Little Bits of History

Poison Gas

Posted in History by patriciahysell on October 23, 2011

The Moscow Theater Hostage Crisis

October 23, 2002: The Moscow Theater Hostage Crisis begins. Also called the 2002 Nord-Ost Siege, the Moscow theater was stormed by 40-50 armed Chechens. These armed men and women claimed to belong to the Islamist militant separatist movement in Chechnya. There were 850 hostages taken. The attackers were demanding the withdrawal of Russian forces from Chechnya and calling for an end to the Second Chechen War. The building stormed was the House of Culture of State Ball-Bearing Plant Number 1, a building about 2.5 miles from the Kremlin. The militants arrived during the second act of Nord-Ost at slightly after 9 PM.

The terrorists entered firing assault weapons into the air. Between 850 and 900 theater patrons and performers were held. A few of the performers not on stage where able to escape and inform police of the activity in the theater. The Chechens offered to release all foreign nationals who could show a passport, but the Russian authorities wanted either all or none of the hostages released. The terrorists were led by Movsar Barayev, the nephew of a slain Chechen terrorist militia commander. The media were given a videotaped statement listing the claims of the Chechens inside.

That first night, about 150-200 people were released. They included children, pregnant women, Muslims, and some of the foreign nationals. They also released people needing medical treatment. The terrorists threatened to kill ten hostages for each of their number harmed by security forces. On October 24, negotiations between authorities in Russia and the hostage takers in the theater continued. Another 39 hostages were freed on October 24. The next day, another 19 hostages were freed.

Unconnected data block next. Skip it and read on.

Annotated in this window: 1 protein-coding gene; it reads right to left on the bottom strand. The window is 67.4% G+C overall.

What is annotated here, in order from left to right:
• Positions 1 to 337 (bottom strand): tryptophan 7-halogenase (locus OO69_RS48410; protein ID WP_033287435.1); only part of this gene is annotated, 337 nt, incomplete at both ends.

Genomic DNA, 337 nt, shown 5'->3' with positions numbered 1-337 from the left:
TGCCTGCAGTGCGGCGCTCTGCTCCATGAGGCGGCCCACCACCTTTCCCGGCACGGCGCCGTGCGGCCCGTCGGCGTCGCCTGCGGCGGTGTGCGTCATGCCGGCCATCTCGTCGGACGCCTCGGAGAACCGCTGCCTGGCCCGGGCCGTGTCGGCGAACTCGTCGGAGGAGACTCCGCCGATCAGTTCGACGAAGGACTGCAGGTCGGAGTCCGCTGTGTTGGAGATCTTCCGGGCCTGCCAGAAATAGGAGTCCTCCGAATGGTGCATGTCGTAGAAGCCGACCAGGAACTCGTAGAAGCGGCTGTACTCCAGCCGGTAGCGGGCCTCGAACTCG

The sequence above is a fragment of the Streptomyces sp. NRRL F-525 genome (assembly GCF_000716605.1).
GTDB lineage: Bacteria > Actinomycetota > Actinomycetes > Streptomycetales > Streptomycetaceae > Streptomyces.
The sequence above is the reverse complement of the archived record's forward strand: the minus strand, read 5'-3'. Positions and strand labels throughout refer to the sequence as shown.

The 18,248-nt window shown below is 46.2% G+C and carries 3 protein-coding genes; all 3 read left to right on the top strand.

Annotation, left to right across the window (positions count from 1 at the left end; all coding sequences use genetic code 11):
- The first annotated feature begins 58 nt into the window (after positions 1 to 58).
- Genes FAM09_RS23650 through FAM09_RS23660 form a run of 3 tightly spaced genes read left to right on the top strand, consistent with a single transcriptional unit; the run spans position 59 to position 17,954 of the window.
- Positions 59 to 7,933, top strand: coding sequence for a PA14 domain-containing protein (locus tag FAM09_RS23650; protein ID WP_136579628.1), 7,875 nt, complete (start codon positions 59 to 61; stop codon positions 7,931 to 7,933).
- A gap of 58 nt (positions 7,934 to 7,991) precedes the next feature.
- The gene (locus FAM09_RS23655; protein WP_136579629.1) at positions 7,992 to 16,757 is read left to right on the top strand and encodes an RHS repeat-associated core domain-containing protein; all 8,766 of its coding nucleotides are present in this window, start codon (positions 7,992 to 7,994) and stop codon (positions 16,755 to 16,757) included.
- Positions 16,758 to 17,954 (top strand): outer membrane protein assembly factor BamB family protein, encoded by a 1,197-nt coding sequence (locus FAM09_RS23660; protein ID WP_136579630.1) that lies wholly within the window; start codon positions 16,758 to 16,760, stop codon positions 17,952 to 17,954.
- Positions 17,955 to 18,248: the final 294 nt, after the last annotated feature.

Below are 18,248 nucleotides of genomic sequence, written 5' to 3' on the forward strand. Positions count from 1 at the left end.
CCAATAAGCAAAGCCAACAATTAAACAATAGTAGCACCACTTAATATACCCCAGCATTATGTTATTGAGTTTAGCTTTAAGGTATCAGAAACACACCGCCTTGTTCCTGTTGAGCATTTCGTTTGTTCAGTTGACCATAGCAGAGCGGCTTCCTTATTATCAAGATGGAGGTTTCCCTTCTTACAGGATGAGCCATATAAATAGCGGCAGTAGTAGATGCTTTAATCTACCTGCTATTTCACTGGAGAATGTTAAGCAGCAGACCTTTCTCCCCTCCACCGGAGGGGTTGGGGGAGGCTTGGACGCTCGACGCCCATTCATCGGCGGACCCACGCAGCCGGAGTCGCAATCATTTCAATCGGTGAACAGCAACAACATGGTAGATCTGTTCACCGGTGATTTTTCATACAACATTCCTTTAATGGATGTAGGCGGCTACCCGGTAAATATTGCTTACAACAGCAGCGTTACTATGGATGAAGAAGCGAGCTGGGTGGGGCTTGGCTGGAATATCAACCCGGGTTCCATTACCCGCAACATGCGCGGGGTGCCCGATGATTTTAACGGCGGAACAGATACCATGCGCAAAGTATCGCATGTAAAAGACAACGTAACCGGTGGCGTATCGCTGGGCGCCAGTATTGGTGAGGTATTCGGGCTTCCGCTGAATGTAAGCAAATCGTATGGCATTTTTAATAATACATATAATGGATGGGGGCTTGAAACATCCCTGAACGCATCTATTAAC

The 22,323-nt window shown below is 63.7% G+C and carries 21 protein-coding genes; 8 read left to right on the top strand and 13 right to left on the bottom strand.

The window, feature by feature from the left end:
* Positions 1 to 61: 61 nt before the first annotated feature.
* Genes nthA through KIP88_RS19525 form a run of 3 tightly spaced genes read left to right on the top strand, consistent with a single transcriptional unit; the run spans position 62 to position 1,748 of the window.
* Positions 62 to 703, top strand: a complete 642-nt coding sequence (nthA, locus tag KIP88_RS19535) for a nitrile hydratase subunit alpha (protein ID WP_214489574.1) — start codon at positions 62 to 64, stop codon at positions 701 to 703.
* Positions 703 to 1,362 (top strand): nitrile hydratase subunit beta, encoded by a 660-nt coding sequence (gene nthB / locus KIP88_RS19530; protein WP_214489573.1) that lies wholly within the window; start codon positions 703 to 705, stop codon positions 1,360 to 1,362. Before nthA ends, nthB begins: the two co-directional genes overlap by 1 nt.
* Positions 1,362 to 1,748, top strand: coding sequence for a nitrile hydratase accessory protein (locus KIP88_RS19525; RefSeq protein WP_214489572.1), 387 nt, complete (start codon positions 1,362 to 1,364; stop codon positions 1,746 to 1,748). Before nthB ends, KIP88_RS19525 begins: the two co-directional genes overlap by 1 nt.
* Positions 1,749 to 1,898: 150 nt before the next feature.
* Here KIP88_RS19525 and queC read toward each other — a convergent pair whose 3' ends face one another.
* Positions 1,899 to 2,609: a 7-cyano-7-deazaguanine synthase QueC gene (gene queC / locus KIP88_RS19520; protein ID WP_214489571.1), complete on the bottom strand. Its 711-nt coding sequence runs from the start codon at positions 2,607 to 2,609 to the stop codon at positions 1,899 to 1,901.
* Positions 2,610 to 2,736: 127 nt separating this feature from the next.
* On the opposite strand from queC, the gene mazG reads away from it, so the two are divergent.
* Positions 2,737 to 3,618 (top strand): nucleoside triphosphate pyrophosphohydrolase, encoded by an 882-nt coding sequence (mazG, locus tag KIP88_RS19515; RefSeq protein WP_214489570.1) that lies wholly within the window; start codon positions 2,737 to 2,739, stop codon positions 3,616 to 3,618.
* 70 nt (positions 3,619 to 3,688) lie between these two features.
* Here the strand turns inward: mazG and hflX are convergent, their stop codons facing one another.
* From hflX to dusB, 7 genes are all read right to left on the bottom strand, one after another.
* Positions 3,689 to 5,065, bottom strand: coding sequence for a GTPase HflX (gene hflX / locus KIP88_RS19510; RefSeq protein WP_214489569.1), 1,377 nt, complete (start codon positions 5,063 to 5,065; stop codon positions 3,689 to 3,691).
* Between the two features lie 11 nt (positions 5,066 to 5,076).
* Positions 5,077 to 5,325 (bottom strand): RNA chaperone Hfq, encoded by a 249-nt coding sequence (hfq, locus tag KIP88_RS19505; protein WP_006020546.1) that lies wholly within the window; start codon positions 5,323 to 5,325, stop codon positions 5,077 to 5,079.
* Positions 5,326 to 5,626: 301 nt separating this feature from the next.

On October 25, the Special Forces, called Spetsnaz, pumped the building full of some toxic gas. The intention was to subdue the terrorists and allow the Spetsnaz to enter and free the hostages. Instead, some of the Chechens had gas masks and responded by firing into the outside crowd wildly. The Russians entered the building firing their guns. In the following melee, 39 of the terrorists and 129 of the hostages were killed. Most of those who died were killed by the gas rather than by bullets.

“Naturally, it is a terrible, despicable crime when, as in Munich, people are taken hostage, people are killed. But probing the motives of those responsible and showing that they are also individuals with families and have their own story does not excuse what they did.” – Steven Spielberg

“The issue of terrorism must be dealt with firmly. We must work very hard to avoid loss of life. We must work very hard to avoid civilian casualties.” – Ahmed Chalabi 

“We will fight hostage taking like we fight terrorism. “ – Ali A. Saleh

“Freeing hostages is like putting up a stage set, which you do with the captors, agreeing on each piece as you slowly put it together; then you leave an exit through which both the captor and the captive can walk with sincerity and dignity.” – Terry Waite

Also on this day:
Fore – In 1930, the first miniature golf tournament was held.
Bump! Boom! – In 1958, the Springhill mining disaster struck.